June 18, 2020
Shortly after his last woodfire pasture branding and the obligatory post-branding checks, Dean Bush left this world peacefully on a beautiful June morning with a cool breeze rustling through his bedroom, meadowlarks singing, and surrounded by his family.
He was born January 25, 1933 on a 30° below day at his grandparent’s home in Hulett, Wyoming, to Neil Storms Bush and Dick Bush. He lived his first year on the Roy Bush Ranch east of Hulett.
The next year, the family “starved out” and moved to town during a cold winter day. They did not have a good place to put Dean up front, so they put him in the bed cart with some baby lambs.
When they arrived in Hulett, Dean’s grandmother was there to meet them and was appalled when Dean’s mom told her where he was. When she raced back and frantically pulled back the tarp, Dean and the lambs were all snuggled together sleeping, with steam billowing off of them.
He lived in Hulett during his youth along with his brother Jimmy Dow. He roamed the dirt streets and alleys of early Hulett with his slingshot, and to the dismay of the local wags, graduated from the slingshot to his grandad’s pickup at the ripe age of ten.
By age 12 he was riding horseback along with his cousin Gary Bush, multiple times out to the Sheep Camp on South Fork. His parents couldn’t seem to keep him in school, and after watching the Battle of the Chosin Reservoir on the news, he was desperate to join up and go to Korea.
So, in his senior year he quit school (quitting school was never a later regret but missing out on his final basketball season always was), joined the Marines and took his basic training at Camp Pendleton. He was training to be a radio operator when the untimely death of his younger brother occurred. Dean then received an honorable discharge in April 1952.
He returned to Hulett and worked in his dad’s sawmill. On June 19, 1954, Dean and Tiny Proctor were married and moved to the Bush range land out in the Little Missouri country 30 miles northwest of Hulett, where he ranched the remainder of his life.
The first few years on the ranch were spent in an old homesteading cabin. There was no telephone, no electricity, no propane, no running water and they strained the “wigglers” out of the reservoir water to drink and cook with.
The tending and managing of the sheep herd that provided the bulk of his livelihood for decades, was the source of many memories. The wool from his herd had a reputation for being of premium quality.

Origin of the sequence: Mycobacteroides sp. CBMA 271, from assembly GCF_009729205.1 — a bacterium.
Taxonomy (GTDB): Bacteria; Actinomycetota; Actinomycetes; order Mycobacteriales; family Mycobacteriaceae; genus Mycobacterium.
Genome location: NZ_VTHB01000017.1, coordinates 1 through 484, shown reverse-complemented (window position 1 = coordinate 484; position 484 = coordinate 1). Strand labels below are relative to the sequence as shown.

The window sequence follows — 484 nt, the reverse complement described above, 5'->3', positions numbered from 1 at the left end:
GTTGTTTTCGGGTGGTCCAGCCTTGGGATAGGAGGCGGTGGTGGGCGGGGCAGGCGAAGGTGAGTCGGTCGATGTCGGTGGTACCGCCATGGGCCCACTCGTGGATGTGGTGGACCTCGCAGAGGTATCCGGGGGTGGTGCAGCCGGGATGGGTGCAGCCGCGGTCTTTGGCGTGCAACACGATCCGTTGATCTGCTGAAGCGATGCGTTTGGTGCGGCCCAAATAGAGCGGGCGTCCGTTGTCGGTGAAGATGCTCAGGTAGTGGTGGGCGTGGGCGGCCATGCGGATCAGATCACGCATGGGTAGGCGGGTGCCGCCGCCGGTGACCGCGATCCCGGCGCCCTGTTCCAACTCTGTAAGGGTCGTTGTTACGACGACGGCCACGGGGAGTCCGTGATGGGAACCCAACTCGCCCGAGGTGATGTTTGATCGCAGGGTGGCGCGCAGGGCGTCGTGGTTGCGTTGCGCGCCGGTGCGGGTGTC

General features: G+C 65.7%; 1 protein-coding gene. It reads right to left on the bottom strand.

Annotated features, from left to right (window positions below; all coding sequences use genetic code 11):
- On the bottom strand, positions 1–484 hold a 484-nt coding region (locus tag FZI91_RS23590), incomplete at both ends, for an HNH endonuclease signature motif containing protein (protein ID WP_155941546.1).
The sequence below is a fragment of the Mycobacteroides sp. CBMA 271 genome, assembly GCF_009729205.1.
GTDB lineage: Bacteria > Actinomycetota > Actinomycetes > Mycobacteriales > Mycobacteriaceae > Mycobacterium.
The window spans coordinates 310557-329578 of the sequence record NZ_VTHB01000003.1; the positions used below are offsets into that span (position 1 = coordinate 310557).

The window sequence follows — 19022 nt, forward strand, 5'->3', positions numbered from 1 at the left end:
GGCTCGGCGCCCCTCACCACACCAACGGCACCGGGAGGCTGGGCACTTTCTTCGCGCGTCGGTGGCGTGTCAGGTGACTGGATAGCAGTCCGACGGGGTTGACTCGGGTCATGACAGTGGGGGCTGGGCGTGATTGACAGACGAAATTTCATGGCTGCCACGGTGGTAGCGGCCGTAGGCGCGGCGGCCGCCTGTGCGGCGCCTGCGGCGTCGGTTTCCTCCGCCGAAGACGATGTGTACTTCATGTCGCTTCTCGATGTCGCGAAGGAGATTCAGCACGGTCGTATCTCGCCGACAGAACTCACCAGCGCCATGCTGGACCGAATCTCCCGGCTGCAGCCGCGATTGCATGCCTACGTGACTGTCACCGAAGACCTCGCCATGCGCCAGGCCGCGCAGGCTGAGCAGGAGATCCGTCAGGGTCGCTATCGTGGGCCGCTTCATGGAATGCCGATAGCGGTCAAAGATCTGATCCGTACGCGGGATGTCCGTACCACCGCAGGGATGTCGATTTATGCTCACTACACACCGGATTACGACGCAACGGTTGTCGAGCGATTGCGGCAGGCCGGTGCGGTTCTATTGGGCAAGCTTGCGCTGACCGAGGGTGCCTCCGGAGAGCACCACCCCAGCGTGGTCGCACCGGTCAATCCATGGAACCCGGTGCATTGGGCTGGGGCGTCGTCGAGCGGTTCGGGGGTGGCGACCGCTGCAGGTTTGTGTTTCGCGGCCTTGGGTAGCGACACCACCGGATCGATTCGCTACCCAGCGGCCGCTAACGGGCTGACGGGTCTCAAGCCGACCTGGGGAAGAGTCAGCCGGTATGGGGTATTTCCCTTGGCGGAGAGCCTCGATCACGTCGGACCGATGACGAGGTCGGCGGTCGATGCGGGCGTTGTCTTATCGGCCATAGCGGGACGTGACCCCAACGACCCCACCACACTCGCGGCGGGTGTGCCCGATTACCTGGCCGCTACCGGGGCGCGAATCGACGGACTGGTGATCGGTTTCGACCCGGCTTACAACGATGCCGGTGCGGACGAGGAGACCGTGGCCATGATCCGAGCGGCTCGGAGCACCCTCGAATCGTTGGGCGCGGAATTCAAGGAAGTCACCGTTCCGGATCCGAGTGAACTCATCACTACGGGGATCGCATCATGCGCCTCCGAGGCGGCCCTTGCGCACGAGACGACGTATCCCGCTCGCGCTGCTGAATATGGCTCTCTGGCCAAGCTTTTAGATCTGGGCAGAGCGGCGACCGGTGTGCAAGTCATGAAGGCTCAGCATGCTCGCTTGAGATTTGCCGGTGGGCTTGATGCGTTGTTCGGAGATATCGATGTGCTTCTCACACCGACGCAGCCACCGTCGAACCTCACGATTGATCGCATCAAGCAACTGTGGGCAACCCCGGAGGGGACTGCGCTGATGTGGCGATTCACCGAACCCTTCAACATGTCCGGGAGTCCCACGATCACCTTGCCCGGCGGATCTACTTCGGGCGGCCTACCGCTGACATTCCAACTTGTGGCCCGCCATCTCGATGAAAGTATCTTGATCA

He originated the Walking Circle brand but took the liberty of cutting off the legs for quite a few years before he had a real sheep branding iron. Using instead, the bottom of a mason jar dipped in blue paint. He cycled the dodge gate at the head of dusty sheep sorting alleys hundreds of thousands of times over the years.
Dean loved his horses, which he mostly had good ones, and his dogs, which some were good and some not so. Dean had extreme empathy with, and fell in love with animals, so much so that he could hardly stand the thought of selling any of them.
He had an incredible knowledge of history, and in particular, 20th century military history. He bordered on the edge of a savant in the remembering of dates of world events, birthdays, blizzards, droughts and more.
Macular degeneration in his later years robbed him of an extremely sharp set of eyes. He could pick out animals and objects from incredible distances, and he found hundreds of arrowheads/chips while horseback.
One of Dean’s favorite memories was Steer Tripping at the Cheyenne Frontier Days for a couple of years, one year just missing making it into the Short Go.
Dean was very civic minded serving on several county boards: Crook County Museum Board, Devils Tower History Board, Crook County School Board, Range Rider 4-H leader. He also was a charter member of the Horse Creek Roping Club, helping to put on many rodeos and was a member of the Hulett Roping Club holding different positions.
He was a Life Member of the American Legion Post 80 in Hulett. (And playing for the Sundance Legion baseball team in his youth was always a favorite recollection of his.)
Dean always enjoyed attending his children’s activities. He was a strong supporter, and everyone knew he was there at sporting events.
Dean was a caring and sharing man, especially with the less fortunate, and was always rooting for the underdog. He was believer and Christian in his actions, but not a churchgoer (he could not sit still in his earlier years and could not stay awake in the later ones).
Family meant a lot to Dean. He is survived by his wife of 66 years, Tiny; daughter, Rhonda; sons, Tim and Jim Bob; grandchildren, Jeremy Reed, Lindsey Rynicki, Andy Bush, Lucy Bush; great-grandchildren Gunnar Dean Rynicki, Layla Kyle Rynicki, Tyler Steven Reed, Sophia Ryan Reed; Sister, Vickie Bush; brothers in-law, Dickie and Larry Proctor. And of course, being Dean the dog lover, he would want us to mention his new best four-legged friend, PJ.
He will be missed greatly.
Unfortunately, due to COVID, the family (and Dean would agree) has decided not to have a public memorial service at this time. There will be a celebration of his life at a future date.
A memorial has been established in his name that will benefit local charities.
Arrangements are under the care of Fidler-Roberts & Isburg Funeral Chapel of Sundance. Online condolences may be written at http://www.fidler-isburgfuneralchapels.com